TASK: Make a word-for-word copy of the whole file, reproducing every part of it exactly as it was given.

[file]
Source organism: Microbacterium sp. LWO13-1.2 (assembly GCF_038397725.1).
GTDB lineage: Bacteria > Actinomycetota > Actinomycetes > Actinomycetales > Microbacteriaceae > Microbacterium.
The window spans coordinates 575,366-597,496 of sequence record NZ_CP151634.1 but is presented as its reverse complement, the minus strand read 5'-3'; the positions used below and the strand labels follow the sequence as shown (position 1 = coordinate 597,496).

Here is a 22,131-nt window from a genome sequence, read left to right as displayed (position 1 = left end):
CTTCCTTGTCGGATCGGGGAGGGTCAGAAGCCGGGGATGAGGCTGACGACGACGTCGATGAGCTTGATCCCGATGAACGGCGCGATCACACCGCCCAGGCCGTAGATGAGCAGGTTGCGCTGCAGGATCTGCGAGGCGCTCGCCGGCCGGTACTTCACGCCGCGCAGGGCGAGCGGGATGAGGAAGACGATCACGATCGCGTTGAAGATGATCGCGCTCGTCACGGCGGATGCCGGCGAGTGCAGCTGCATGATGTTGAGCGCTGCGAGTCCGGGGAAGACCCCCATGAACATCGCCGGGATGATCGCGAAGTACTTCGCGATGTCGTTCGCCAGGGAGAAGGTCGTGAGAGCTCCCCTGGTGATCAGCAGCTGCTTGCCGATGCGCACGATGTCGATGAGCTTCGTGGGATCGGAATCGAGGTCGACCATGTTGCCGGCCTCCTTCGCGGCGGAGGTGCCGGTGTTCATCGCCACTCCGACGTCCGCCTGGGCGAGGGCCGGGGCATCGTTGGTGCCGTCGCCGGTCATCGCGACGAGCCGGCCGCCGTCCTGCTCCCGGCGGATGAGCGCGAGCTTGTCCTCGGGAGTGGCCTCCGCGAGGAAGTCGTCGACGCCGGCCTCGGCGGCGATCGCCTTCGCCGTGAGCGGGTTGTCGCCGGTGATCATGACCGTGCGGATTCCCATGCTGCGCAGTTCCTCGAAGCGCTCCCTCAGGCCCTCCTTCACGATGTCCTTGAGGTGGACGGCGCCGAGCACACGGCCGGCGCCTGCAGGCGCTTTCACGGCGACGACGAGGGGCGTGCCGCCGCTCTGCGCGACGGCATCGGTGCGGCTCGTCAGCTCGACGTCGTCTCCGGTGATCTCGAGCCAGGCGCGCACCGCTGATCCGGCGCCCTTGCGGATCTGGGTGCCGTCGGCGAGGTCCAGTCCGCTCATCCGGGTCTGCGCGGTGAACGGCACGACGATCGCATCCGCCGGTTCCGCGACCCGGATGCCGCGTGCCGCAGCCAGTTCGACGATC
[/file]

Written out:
Source organism: Microbacterium sp. LWO13-1.2 (assembly GCF_038397725.1).
GTDB lineage: Bacteria > Actinomycetota > Actinomycetes > Actinomycetales > Microbacteriaceae > Microbacterium.
The window spans coordinates 575,366-597,496 of sequence record NZ_CP151634.1 but is presented as its reverse complement, the minus strand read 5'-3'; the positions used below and the strand labels follow the sequence as shown (position 1 = coordinate 597,496).

Here is a 22,131-nt window from a genome sequence, read left to right as displayed (position 1 = left end):
CTTCCTTGTCGGATCGGGGAGGGTCAGAAGCCGGGGATGAGGCTGACGACGACGTCGATGAGCTTGATCCCGATGAACGGCGCGATCACACCGCCCAGGCCGTAGATGAGCAGGTTGCGCTGCAGGATCTGCGAGGCGCTCGCCGGCCGGTACTTCACGCCGCGCAGGGCGAGCGGGATGAGGAAGACGATCACGATCGCGTTGAAGATGATCGCGCTCGTCACGGCGGATGCCGGCGAGTGCAGCTGCATGATGTTGAGCGCTGCGAGTCCGGGGAAGACCCCCATGAACATCGCCGGGATGATCGCGAAGTACTTCGCGATGTCGTTCGCCAGGGAGAAGGTCGTGAGAGCTCCCCTGGTGATCAGCAGCTGCTTGCCGATGCGCACGATGTCGATGAGCTTCGTGGGATCGGAATCGAGGTCGACCATGTTGCCGGCCTCCTTCGCGGCGGAGGTGCCGGTGTTCATCGCCACTCCGACGTCCGCCTGGGCGAGGGCCGGGGCATCGTTGGTGCCGTCGCCGGTCATCGCGACGAGCCGGCCGCCGTCCTGCTCCCGGCGGATGAGCGCGAGCTTGTCCTCGGGAGTGGCCTCCGCGAGGAAGTCGTCGACGCCGGCCTCGGCGGCGATCGCCTTCGCCGTGAGCGGGTTGTCGCCGGTGATCATGACCGTGCGGATTCCCATGCTGCGCAGTTCCTCGAAGCGCTCCCTCAGGCCCTCCTTCACGATGTCCTTGAGGTGGACGGCGCCGAGCACACGGCCGGCGCCTGCAGGCGCTTTCACGGCGACGACGAGGGGCGTGCCGCCGCTCTGCGCGACGGCATCGGTGCGGCTCGTCAGCTCGACGTCGTCTCCGGTGATCTCGAGCCAGGCGCGCACCGCTGATCCGGCGCCCTTGCGGATCTGGGTGCCGTCGGCGAGGTCCAGTCCGCTCATCCGGGTCTGCGCGGTGAACGGCACGACGATCGCATCCGCCGGTTCCGCGACCCGGATGCCGCGTGCCGCAGCCAGTTCGACGATC